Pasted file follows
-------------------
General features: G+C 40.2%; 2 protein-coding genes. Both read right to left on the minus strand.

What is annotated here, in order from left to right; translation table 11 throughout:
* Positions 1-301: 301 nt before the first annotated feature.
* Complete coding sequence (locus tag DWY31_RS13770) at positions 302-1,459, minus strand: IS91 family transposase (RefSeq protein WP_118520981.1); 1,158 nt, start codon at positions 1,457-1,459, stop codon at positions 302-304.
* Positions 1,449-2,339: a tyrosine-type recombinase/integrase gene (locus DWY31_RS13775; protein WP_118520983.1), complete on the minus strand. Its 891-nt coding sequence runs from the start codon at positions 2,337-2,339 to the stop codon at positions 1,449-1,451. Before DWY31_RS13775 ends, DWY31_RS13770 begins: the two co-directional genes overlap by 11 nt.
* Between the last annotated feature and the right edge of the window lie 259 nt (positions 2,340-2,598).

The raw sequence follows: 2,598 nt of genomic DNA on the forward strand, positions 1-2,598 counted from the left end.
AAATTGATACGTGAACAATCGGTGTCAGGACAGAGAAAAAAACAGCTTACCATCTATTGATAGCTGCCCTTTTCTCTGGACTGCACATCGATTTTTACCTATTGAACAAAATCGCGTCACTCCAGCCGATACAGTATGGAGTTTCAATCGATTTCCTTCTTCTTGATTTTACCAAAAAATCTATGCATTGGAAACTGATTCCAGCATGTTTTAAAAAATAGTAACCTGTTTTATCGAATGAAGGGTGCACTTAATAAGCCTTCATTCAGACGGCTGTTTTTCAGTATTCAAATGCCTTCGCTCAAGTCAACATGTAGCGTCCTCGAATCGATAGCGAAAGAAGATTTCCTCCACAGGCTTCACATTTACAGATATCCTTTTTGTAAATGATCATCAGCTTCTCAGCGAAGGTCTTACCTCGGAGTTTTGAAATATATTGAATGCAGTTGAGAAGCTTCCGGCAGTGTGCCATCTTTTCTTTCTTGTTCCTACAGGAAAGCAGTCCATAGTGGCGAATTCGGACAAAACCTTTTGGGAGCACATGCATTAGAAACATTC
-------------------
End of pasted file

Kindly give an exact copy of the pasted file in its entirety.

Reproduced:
General features: G+C 40.2%; 2 protein-coding genes. Both read right to left on the minus strand.

What is annotated here, in order from left to right; translation table 11 throughout:
* Positions 1-301: 301 nt before the first annotated feature.
* Complete coding sequence (locus tag DWY31_RS13770) at positions 302-1,459, minus strand: IS91 family transposase (RefSeq protein WP_118520981.1); 1,158 nt, start codon at positions 1,457-1,459, stop codon at positions 302-304.
* Positions 1,449-2,339: a tyrosine-type recombinase/integrase gene (locus DWY31_RS13775; protein WP_118520983.1), complete on the minus strand. Its 891-nt coding sequence runs from the start codon at positions 2,337-2,339 to the stop codon at positions 1,449-1,451. Before DWY31_RS13775 ends, DWY31_RS13770 begins: the two co-directional genes overlap by 11 nt.
* Between the last annotated feature and the right edge of the window lie 259 nt (positions 2,340-2,598).

The raw sequence follows: 2,598 nt of genomic DNA on the forward strand, positions 1-2,598 counted from the left end.
AAATTGATACGTGAACAATCGGTGTCAGGACAGAGAAAAAAACAGCTTACCATCTATTGATAGCTGCCCTTTTCTCTGGACTGCACATCGATTTTTACCTATTGAACAAAATCGCGTCACTCCAGCCGATACAGTATGGAGTTTCAATCGATTTCCTTCTTCTTGATTTTACCAAAAAATCTATGCATTGGAAACTGATTCCAGCATGTTTTAAAAAATAGTAACCTGTTTTATCGAATGAAGGGTGCACTTAATAAGCCTTCATTCAGACGGCTGTTTTTCAGTATTCAAATGCCTTCGCTCAAGTCAACATGTAGCGTCCTCGAATCGATAGCGAAAGAAGATTTCCTCCACAGGCTTCACATTTACAGATATCCTTTTTGTAAATGATCATCAGCTTCTCAGCGAAGGTCTTACCTCGGAGTTTTGAAATATATTGAATGCAGTTGAGAAGCTTCCGGCAGTGTGCCATCTTTTCTTTCTTGTTCCTACAGGAAAGCAGTCCATAGTGGCGAATTCGGACAAAACCTTTTGGGAGCACATGCATTAGAAACATTC